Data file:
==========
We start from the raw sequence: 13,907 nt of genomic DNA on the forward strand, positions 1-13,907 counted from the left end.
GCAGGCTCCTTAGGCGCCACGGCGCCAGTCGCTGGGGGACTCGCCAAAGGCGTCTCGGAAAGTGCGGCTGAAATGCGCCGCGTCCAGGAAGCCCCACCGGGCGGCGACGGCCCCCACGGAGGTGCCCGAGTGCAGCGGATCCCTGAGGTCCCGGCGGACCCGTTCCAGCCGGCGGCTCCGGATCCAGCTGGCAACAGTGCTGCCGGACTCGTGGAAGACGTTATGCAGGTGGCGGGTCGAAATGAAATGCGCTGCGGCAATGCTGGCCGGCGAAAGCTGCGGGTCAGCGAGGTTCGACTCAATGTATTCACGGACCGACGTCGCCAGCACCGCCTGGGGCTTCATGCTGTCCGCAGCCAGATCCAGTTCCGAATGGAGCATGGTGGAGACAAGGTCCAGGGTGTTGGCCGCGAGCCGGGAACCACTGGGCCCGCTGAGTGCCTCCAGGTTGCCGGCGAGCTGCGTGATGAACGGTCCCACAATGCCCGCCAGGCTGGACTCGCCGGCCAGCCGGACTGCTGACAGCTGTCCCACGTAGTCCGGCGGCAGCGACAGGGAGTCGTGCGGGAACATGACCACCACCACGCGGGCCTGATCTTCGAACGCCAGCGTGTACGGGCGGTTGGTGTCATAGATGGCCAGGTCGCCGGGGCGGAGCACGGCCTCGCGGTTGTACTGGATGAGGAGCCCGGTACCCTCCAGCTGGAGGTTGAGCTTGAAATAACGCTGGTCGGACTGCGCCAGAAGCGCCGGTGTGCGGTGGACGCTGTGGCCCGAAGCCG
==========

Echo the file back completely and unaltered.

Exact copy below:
We start from the raw sequence: 13,907 nt of genomic DNA on the forward strand, positions 1-13,907 counted from the left end.
GCAGGCTCCTTAGGCGCCACGGCGCCAGTCGCTGGGGGACTCGCCAAAGGCGTCTCGGAAAGTGCGGCTGAAATGCGCCGCGTCCAGGAAGCCCCACCGGGCGGCGACGGCCCCCACGGAGGTGCCCGAGTGCAGCGGATCCCTGAGGTCCCGGCGGACCCGTTCCAGCCGGCGGCTCCGGATCCAGCTGGCAACAGTGCTGCCGGACTCGTGGAAGACGTTATGCAGGTGGCGGGTCGAAATGAAATGCGCTGCGGCAATGCTGGCCGGCGAAAGCTGCGGGTCAGCGAGGTTCGACTCAATGTATTCACGGACCGACGTCGCCAGCACCGCCTGGGGCTTCATGCTGTCCGCAGCCAGATCCAGTTCCGAATGGAGCATGGTGGAGACAAGGTCCAGGGTGTTGGCCGCGAGCCGGGAACCACTGGGCCCGCTGAGTGCCTCCAGGTTGCCGGCGAGCTGCGTGATGAACGGTCCCACAATGCCCGCCAGGCTGGACTCGCCGGCCAGCCGGACTGCTGACAGCTGTCCCACGTAGTCCGGCGGCAGCGACAGGGAGTCGTGCGGGAACATGACCACCACCACGCGGGCCTGATCTTCGAACGCCAGCGTGTACGGGCGGTTGGTGTCATAGATGGCCAGGTCGCCGGGGCGGAGCACGGCCTCGCGGTTGTACTGGATGAGGAGCCCGGTACCCTCCAGCTGGAGGTTGAGCTTGAAATAACGCTGGTCGGACTGCGCCAGAAGCGCCGGTGTGCGGTGGACGCTGTGGCCCGAAGCCG